You may not want to bother removing the flower-bearing stems on many types of salvia that are grown for hummingbirds.
These stems simply dry up by themselves and since our annual salvias generally do not produce seeds in great number; this need not be a concern for you. Salvia coccinea does produce seeds on these stems. Some gardeners recommend that flower stems should be removed from plants once the flowers stop looking attractive in order to prevent the plants from producing seeds, which can reduce future blooming. This does not happen with salvia coccinea, which produces both lots of seed and lots of flowers all year long. Once any part of a plant turns brown and brittle it may be removed without harming the plant, since brown and brittle indicates a dead part of the plant.
If you want to promote branching in salvias, you can cut off the tip of each stem, which will usually result in two new stem tips being produced from the axils of the last pair of leaves left on the plant. When growing fall blooming salvias you can cut or pinch back the stem tips regularly until about the end of June, then stop cutting to allow the plants to produce flowers. It is necessary to remove only the growing tip of the stem to encourage branching, try to cut back after a few inches of growth has occurred to encourage the maximum number of branches. Try not to remove more than an inch or so of the stem, but if your salvias have gotten too tall you might remove much more than an inch to prevent them from becoming weak-stemmed and falling. This type of cutting back is good for salvia elegans, s. mexicama, s. iodantha, s. madrensis, s. involucrata, s. puberula, s. slendens 'van houtte', s. leucantha, s. purpurea, s. gesneriflorae, and perhaps other varieties. Cutting back isn't usually necessary for salvias that bloom all summer, because cutting back would delay flowering. Once salvias flower, they generally branch out below the old flower stem automatically, so a species like s. guaranitica doesn’t need to be cut back. Some like to tidy their salvias and clip off the spent flowers, this is your choice but not really necessary.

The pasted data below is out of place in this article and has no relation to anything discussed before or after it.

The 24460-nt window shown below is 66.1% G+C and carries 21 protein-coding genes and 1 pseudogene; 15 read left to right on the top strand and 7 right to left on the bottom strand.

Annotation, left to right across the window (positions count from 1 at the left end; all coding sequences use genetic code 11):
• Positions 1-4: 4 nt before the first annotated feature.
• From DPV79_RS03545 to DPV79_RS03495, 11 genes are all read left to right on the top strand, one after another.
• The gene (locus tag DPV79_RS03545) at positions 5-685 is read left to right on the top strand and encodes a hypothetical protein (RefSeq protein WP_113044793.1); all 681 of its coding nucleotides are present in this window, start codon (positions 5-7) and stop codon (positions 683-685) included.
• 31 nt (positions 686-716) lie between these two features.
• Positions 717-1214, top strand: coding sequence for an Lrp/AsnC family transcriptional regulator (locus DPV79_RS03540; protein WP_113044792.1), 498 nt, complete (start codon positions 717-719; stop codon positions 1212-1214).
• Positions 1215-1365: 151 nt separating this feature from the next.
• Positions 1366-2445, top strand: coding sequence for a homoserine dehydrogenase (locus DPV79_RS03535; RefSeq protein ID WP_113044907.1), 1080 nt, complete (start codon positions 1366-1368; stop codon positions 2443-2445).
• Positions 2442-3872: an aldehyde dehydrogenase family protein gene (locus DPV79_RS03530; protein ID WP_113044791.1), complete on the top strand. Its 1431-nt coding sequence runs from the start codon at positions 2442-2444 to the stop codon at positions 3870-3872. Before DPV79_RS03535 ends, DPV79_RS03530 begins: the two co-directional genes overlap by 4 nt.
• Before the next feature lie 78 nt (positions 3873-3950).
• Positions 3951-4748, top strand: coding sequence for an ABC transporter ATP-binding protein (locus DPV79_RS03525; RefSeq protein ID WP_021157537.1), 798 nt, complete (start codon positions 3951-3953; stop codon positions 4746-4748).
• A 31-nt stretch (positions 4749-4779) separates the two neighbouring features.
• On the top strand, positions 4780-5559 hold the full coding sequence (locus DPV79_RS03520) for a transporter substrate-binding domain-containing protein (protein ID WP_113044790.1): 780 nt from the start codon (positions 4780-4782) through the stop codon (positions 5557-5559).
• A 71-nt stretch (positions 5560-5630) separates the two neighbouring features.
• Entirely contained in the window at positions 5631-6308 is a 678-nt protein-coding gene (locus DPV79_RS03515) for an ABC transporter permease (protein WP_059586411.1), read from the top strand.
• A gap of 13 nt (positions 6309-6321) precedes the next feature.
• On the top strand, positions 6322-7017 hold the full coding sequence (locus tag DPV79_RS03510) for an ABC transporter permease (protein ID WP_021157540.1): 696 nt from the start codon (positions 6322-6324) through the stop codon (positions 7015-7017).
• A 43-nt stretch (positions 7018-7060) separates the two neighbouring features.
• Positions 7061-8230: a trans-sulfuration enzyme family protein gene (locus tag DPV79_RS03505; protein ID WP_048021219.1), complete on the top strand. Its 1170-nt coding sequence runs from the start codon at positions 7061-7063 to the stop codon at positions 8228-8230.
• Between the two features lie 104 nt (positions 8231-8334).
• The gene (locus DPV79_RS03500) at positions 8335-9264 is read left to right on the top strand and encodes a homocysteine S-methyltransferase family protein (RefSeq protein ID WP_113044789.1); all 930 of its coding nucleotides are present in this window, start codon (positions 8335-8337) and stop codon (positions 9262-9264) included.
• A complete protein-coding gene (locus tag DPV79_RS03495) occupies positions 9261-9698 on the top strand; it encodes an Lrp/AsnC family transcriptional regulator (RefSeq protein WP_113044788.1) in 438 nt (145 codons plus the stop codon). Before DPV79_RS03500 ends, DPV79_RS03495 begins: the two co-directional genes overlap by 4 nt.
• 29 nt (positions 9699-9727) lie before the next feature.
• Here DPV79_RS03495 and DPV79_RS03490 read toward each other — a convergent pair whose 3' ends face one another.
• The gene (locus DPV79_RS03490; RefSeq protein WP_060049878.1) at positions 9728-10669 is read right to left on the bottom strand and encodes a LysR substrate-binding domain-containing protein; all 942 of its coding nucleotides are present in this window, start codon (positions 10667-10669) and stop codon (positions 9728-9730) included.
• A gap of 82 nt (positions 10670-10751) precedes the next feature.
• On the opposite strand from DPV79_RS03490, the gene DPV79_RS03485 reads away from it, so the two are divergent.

Each salvia variety can have its own set of pruning instructions. Some need hand pruning to each stem, while others can just be clipped-off, and still others can be sheared. Learning from experience what is best for your salvia varieties is sometimes the best way to achieve the look you want. Gardening is an art of trial and error or trial and success.
General rules can apply to pruning salvias:
Woody stems are pruned down to the lower set of new leaves -- ex. greggii. Softer, brittle stems are pruned to the ground (or new growth if it's started already) -- ex. leucantha
Where the leaves are basal (low to the ground in a circle) you only clean away dead leaves and remove any old stems.
Shrubby, but not woody salvias are pruned rather short -- down to lower new leaves -- ex. microphillia, involucrata, elegans, "Black & Blue.”
Note from a PCMG member: I have Black & Blue salvia guaranitica and where I have it, it must be very happy because I have to prune it hard a couple of times during the summer just so we can walk by it. I usually cut the spent blooms away to keep it flowering all season. It grows so vigorously that I have to dig some of the roots up every year just to keep it confined.
My Victoria blue salvia is beautiful what about pruning or taking cuttings from it?
Wait until you see new growth. Use the “asparagus” rule to trim salvias. Bending the stem until it snaps (towards the outer end) will reveal the approximate area where the transition of the woody growth to new green growth is. This is also the point where cuttings are taken.
Treat shrubby woody-stemmed sages like greggii and microphyllas that form twiggy, woody growth like roses. Definitely do not cut these to the ground.
Cutting to the ground is only good for those salvias that form short stolons underground and send up new shoots, like leucantha, some microphyllas, guaranitica, and others. If the plant was rooted and set into the ground with no nodes beneath the soil line, it will not send up shoots in any case. You can often tell this has happened when there is a thick trunk coming from the soil, and the first node has a multitude of stems coming from it. Cut that off, and you have a dead plant.
Questions about cutting back salvia greggii:
Re-blooming salvias, such as salvia greggii should be pruned back periodically during the summer. To make the job easier, use hedging shears, and remove only the spent flowers and a few inches of stem below.
Note from Parker Master Gardener: In Parker County, salvia greggii needs to be cut back to look better, mine gets rangy looking and the wood gets brittle and does not bloom as well. Plus pruning in February will make it thicker and healthier looking in the spring. I suppose you could just leave the salvia greggii alone but mine does better cut back by one third every February.